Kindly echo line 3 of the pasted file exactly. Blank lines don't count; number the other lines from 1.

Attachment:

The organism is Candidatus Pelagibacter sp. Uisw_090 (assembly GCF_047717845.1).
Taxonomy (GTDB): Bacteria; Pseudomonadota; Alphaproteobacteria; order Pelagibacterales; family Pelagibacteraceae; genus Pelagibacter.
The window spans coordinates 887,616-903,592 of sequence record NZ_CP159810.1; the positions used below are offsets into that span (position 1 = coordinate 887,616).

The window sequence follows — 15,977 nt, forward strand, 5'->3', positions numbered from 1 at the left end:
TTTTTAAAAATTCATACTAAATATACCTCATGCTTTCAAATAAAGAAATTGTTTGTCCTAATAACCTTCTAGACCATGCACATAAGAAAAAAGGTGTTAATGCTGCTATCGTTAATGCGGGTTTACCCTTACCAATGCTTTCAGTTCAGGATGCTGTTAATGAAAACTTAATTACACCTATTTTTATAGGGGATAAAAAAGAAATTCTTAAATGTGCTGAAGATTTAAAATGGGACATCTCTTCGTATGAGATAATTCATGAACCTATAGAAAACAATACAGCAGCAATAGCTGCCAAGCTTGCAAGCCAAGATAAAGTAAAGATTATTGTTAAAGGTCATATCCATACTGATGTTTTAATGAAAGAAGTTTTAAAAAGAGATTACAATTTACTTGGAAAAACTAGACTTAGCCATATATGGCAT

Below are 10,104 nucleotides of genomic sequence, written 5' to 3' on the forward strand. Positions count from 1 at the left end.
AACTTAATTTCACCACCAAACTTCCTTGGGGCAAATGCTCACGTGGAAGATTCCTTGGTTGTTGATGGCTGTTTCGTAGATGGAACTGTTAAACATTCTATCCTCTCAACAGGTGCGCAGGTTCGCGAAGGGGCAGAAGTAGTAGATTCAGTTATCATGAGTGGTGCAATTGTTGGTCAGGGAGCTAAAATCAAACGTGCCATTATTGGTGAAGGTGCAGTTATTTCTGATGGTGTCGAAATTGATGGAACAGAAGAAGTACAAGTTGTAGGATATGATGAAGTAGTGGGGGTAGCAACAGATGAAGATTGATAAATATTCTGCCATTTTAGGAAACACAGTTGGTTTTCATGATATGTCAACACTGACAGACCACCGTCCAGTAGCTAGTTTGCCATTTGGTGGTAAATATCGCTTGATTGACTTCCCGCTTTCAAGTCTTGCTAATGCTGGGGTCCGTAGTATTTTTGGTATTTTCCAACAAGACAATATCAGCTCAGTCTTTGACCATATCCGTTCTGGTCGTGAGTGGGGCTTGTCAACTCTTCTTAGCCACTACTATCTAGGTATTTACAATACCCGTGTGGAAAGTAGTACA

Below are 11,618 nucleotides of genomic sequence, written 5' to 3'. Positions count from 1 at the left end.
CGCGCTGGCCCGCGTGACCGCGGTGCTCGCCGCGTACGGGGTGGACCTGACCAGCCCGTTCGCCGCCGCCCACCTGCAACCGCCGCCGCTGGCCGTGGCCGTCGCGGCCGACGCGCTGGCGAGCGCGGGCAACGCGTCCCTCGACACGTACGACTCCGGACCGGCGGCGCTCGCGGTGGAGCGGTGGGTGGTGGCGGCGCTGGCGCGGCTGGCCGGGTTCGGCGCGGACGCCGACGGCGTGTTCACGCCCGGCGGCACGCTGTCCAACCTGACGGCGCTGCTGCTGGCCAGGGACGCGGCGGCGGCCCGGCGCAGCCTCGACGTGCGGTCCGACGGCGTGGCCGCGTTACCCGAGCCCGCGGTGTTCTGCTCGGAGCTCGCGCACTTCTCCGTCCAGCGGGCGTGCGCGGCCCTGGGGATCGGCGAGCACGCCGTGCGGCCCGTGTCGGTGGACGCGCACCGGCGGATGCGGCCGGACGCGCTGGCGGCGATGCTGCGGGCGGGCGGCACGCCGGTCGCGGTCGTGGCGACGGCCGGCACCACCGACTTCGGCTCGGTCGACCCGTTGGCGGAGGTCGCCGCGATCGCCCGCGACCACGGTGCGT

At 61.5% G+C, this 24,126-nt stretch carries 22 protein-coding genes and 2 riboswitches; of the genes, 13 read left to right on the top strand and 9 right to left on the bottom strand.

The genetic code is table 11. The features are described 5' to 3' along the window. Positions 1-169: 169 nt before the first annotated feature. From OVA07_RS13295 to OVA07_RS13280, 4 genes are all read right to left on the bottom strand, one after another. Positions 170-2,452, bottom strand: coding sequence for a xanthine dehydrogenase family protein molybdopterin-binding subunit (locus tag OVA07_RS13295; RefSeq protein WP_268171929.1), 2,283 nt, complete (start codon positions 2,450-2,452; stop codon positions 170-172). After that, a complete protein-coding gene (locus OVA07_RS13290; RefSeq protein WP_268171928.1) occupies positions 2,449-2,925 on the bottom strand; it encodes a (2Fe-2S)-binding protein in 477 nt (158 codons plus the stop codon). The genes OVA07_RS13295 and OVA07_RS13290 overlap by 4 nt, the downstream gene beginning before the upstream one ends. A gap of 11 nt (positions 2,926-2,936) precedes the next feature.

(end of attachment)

The window spans coordinates 887,616-903,592 of sequence record NZ_CP159810.1; the positions used below are offsets into that span (position 1 = coordinate 887,616).